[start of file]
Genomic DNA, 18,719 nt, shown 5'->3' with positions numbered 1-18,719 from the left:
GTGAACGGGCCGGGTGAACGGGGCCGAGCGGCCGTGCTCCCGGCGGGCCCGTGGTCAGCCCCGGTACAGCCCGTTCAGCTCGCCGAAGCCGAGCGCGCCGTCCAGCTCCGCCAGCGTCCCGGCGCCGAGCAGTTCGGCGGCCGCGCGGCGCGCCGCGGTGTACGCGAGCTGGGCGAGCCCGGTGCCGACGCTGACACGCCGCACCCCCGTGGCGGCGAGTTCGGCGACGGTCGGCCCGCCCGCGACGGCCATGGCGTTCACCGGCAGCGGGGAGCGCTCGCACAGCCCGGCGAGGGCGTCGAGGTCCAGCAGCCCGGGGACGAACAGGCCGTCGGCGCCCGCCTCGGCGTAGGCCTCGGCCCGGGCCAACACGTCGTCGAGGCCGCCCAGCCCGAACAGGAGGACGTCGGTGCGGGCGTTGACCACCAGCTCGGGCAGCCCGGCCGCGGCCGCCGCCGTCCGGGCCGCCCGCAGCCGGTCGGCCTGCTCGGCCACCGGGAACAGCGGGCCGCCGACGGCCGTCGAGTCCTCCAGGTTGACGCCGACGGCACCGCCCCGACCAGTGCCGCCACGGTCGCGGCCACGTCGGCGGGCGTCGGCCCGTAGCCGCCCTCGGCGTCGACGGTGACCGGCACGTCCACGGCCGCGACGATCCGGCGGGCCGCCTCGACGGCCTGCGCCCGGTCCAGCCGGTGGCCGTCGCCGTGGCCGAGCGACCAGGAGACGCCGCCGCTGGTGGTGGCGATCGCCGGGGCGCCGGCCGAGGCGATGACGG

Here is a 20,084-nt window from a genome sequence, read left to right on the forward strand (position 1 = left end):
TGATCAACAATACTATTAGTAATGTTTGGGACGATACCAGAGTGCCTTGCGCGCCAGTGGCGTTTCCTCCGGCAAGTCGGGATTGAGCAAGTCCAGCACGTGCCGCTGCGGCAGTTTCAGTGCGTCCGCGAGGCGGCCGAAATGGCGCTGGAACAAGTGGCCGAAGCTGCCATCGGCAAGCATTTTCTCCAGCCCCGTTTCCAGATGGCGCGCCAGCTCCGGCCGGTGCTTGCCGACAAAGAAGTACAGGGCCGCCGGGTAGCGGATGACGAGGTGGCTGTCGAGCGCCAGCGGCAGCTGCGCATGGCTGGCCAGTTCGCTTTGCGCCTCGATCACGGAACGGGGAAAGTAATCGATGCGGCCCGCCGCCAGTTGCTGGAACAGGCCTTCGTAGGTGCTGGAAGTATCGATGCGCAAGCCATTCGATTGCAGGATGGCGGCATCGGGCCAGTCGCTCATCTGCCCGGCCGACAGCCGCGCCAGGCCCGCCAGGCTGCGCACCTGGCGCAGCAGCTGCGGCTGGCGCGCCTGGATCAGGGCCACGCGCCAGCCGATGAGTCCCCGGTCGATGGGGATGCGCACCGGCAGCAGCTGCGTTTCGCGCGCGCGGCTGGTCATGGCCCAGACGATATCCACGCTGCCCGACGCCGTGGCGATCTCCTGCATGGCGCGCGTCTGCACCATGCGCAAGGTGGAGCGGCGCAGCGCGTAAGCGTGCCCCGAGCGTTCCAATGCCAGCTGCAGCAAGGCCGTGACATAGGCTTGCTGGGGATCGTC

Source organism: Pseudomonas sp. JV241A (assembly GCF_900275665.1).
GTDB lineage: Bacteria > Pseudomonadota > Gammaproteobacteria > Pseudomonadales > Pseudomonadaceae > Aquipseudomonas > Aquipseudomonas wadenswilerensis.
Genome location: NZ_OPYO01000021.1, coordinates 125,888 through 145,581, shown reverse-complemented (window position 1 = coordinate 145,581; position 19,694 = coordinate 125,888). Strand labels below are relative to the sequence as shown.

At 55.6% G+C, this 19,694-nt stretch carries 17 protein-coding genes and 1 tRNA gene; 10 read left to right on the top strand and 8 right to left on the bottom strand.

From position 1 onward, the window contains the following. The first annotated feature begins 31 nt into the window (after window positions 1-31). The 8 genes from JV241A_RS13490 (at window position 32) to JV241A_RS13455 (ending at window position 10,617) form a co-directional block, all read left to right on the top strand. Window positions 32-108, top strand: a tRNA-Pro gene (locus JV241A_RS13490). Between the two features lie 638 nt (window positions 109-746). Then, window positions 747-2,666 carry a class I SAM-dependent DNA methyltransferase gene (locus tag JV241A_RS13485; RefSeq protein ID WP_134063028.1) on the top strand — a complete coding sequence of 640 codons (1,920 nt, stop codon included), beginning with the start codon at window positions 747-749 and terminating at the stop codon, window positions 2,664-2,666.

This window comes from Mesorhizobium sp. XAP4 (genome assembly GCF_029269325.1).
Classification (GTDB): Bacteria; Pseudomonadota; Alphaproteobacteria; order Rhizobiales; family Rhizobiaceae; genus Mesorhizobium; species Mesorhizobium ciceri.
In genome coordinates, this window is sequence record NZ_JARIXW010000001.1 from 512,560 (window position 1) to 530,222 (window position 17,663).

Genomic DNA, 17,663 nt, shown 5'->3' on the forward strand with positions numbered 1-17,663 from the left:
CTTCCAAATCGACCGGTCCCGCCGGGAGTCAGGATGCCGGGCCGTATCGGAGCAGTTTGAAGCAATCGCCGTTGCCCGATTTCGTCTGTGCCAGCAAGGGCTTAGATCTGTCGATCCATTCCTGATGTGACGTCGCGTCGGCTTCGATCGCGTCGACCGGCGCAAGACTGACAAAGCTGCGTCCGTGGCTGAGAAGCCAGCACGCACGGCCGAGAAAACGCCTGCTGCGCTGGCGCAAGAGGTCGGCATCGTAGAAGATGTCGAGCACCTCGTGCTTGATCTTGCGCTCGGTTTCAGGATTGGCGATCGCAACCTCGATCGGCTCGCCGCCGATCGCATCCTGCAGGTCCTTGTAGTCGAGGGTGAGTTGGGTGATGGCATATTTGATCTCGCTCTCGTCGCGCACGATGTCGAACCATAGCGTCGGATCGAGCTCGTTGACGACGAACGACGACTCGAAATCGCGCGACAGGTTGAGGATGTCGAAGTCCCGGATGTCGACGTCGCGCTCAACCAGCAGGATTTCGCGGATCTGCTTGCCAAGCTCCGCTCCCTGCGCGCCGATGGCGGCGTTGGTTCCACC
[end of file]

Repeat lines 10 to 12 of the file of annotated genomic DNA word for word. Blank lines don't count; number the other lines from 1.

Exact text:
This window comes from Mesorhizobium sp. XAP4 (genome assembly GCF_029269325.1).
Classification (GTDB): Bacteria; Pseudomonadota; Alphaproteobacteria; order Rhizobiales; family Rhizobiaceae; genus Mesorhizobium; species Mesorhizobium ciceri.
In genome coordinates, this window is sequence record NZ_JARIXW010000001.1 from 512,560 (window position 1) to 530,222 (window position 17,663).